SHIPROCK — Martin Sheen was "just another actor" Monday evening in Shiprock, according to the star himself.
Alongside about a dozen Shiprock High School students with little to no acting experience, the A-list actor starred in a play written and put together by students.
The play was called "Navajo News," a comedic series of sketches about the Navajo way of life. It was a one-night showing at the Phil L. Thomas Performing Arts Center in Shiprock.
The students were part of the Native Vision summer camp, which is put together by the Johns Hopkins Center for American Indian Health.
Usually the camp pairs Native American students with current or former professional athletes to help them learn sports skills. The camp does not always take place in Shiprock, though it also was here two years ago.
This year, however, for the first time, alongside the sports clinics it introduced a theater component, compliments of Sheen himself.
"It was his idea," said Vaz Santosham, the acting coach for the program.
Sheen and Santosham became friends when they worked together on a film produced by Santosham's mother, Patricia.
Patricia Santosham's husband, Mathuram, is one of the founders of the Johns Hopkins center.
When the Santoshams asked Sheen to speak at a fundraiser for the camp, the family did not realize how involved Sheen would want to be.
"Acting is what I do for a living. Activism is what I do to stay alive," Sheen said Monday at the Phil L. Thomas Performing Arts Center in Shiprock, just before showtime.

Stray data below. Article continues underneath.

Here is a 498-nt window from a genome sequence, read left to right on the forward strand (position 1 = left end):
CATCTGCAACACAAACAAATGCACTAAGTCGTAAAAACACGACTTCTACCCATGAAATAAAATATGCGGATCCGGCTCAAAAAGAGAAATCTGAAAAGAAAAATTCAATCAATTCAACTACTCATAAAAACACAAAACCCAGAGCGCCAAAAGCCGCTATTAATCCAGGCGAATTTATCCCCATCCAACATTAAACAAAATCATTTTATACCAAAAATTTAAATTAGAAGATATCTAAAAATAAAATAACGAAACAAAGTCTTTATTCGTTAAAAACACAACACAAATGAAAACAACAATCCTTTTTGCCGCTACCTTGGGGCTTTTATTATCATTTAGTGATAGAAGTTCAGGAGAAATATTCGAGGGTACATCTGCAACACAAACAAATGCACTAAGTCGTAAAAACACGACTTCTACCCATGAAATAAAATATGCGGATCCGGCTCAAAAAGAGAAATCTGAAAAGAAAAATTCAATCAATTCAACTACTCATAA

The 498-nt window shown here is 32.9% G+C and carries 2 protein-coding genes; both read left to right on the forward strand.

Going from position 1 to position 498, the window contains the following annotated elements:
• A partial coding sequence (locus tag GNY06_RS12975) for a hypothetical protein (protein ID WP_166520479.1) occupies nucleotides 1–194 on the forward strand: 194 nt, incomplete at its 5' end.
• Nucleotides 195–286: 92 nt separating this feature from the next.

Sheen, who talked with everyone and granted photographs and autographs galore, fit right in. He wore a white shirt, jeans, glasses and cracked jokes with anyone around.
Though it was his first time in Shiprock, he has been in the Four Corners before, he said.
"So often, you come to a place like this thinking you're going to teach, and so often you end up learning something," Sheen said.
The actor worked particularly closely with one student, Miracle Russell, 16, a Shiprock High School student.
"He really is sweet, and nice, like a grandfather," Russell said. "Yeah, it's like you're hanging out with your grandfather."
Sheen said students like Russell inspire him and remind him why he first got into acting.
"Most of (the students) are very shy -- they're not intimidated -- they're just shy," Sheen said. "You can really only learn about yourself through others."
Sheen, who starred in films such as "Apocalypse Now" and television shows such as "The West Wing," has been appearing in Broadway shows lately.
Not suprisingly, he packed the house at the performing arts center on Monday, with a number of audience members bringing DVDs and old movies for Sheen to sign.
"That's what the arts are all about," he said. "It's about reflecting the spirit."
Jenny Kane covers the Navajo Nation for The Daily Times. She can be reached at 505-564-4636 and email@example.com. Follow her on Twitter @Jenny_Kane